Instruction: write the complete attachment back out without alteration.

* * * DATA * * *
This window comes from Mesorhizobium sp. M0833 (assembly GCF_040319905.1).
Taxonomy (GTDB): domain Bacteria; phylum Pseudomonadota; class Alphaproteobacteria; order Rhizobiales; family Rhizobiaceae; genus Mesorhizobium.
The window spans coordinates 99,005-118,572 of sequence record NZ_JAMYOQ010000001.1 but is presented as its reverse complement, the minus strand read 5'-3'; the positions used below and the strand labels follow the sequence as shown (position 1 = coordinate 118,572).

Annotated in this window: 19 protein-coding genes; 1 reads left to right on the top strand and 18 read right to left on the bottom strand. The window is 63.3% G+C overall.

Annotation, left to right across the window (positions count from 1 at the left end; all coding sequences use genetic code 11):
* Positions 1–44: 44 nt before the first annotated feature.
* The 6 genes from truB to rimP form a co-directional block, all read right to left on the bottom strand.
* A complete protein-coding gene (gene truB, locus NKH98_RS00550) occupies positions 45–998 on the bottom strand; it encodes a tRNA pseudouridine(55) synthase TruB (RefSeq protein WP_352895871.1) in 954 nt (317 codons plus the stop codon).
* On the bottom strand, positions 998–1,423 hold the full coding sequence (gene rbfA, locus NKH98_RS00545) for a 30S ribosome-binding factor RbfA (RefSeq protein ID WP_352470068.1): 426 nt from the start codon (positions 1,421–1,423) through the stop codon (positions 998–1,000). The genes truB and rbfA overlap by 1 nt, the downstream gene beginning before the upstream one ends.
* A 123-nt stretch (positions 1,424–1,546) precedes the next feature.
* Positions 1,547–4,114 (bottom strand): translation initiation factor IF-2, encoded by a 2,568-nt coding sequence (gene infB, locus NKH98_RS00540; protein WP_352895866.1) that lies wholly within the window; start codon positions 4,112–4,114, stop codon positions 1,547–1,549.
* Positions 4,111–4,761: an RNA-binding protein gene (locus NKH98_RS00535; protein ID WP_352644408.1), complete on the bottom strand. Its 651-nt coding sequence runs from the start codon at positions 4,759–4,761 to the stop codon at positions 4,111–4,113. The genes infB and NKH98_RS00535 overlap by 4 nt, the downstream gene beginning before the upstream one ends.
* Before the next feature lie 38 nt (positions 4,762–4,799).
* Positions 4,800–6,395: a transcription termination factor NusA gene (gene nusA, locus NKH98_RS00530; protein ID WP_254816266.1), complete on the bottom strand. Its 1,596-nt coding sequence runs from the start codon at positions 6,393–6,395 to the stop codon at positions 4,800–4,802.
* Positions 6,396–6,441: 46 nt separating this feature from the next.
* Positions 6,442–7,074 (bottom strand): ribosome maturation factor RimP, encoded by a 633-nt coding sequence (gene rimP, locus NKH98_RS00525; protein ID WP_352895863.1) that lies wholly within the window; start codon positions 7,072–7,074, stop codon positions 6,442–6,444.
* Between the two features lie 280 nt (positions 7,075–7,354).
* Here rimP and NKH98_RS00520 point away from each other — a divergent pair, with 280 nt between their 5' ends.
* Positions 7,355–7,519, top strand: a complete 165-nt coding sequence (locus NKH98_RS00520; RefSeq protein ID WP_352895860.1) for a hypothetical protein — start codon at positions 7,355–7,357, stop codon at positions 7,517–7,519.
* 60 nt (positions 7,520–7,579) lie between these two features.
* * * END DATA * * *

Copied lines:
This window comes from Mesorhizobium sp. M0833 (assembly GCF_040319905.1).
Taxonomy (GTDB): domain Bacteria; phylum Pseudomonadota; class Alphaproteobacteria; order Rhizobiales; family Rhizobiaceae; genus Mesorhizobium.
The window spans coordinates 99,005-118,572 of sequence record NZ_JAMYOQ010000001.1 but is presented as its reverse complement, the minus strand read 5'-3'; the positions used below and the strand labels follow the sequence as shown (position 1 = coordinate 118,572).

Annotated in this window: 19 protein-coding genes; 1 reads left to right on the top strand and 18 read right to left on the bottom strand. The window is 63.3% G+C overall.

Annotation, left to right across the window (positions count from 1 at the left end; all coding sequences use genetic code 11):
* Positions 1–44: 44 nt before the first annotated feature.
* The 6 genes from truB to rimP form a co-directional block, all read right to left on the bottom strand.
* A complete protein-coding gene (gene truB, locus NKH98_RS00550) occupies positions 45–998 on the bottom strand; it encodes a tRNA pseudouridine(55) synthase TruB (RefSeq protein WP_352895871.1) in 954 nt (317 codons plus the stop codon).
* On the bottom strand, positions 998–1,423 hold the full coding sequence (gene rbfA, locus NKH98_RS00545) for a 30S ribosome-binding factor RbfA (RefSeq protein ID WP_352470068.1): 426 nt from the start codon (positions 1,421–1,423) through the stop codon (positions 998–1,000). The genes truB and rbfA overlap by 1 nt, the downstream gene beginning before the upstream one ends.
* A 123-nt stretch (positions 1,424–1,546) precedes the next feature.
* Positions 1,547–4,114 (bottom strand): translation initiation factor IF-2, encoded by a 2,568-nt coding sequence (gene infB, locus NKH98_RS00540; protein WP_352895866.1) that lies wholly within the window; start codon positions 4,112–4,114, stop codon positions 1,547–1,549.
* Positions 4,111–4,761: an RNA-binding protein gene (locus NKH98_RS00535; protein ID WP_352644408.1), complete on the bottom strand. Its 651-nt coding sequence runs from the start codon at positions 4,759–4,761 to the stop codon at positions 4,111–4,113. The genes infB and NKH98_RS00535 overlap by 4 nt, the downstream gene beginning before the upstream one ends.
* Before the next feature lie 38 nt (positions 4,762–4,799).
* Positions 4,800–6,395: a transcription termination factor NusA gene (gene nusA, locus NKH98_RS00530; protein ID WP_254816266.1), complete on the bottom strand. Its 1,596-nt coding sequence runs from the start codon at positions 6,393–6,395 to the stop codon at positions 4,800–4,802.
* Positions 6,396–6,441: 46 nt separating this feature from the next.
* Positions 6,442–7,074 (bottom strand): ribosome maturation factor RimP, encoded by a 633-nt coding sequence (gene rimP, locus NKH98_RS00525; protein ID WP_352895863.1) that lies wholly within the window; start codon positions 7,072–7,074, stop codon positions 6,442–6,444.
* Between the two features lie 280 nt (positions 7,075–7,354).
* Here rimP and NKH98_RS00520 point away from each other — a divergent pair, with 280 nt between their 5' ends.
* Positions 7,355–7,519, top strand: a complete 165-nt coding sequence (locus NKH98_RS00520; RefSeq protein ID WP_352895860.1) for a hypothetical protein — start codon at positions 7,355–7,357, stop codon at positions 7,517–7,519.
* 60 nt (positions 7,520–7,579) lie between these two features.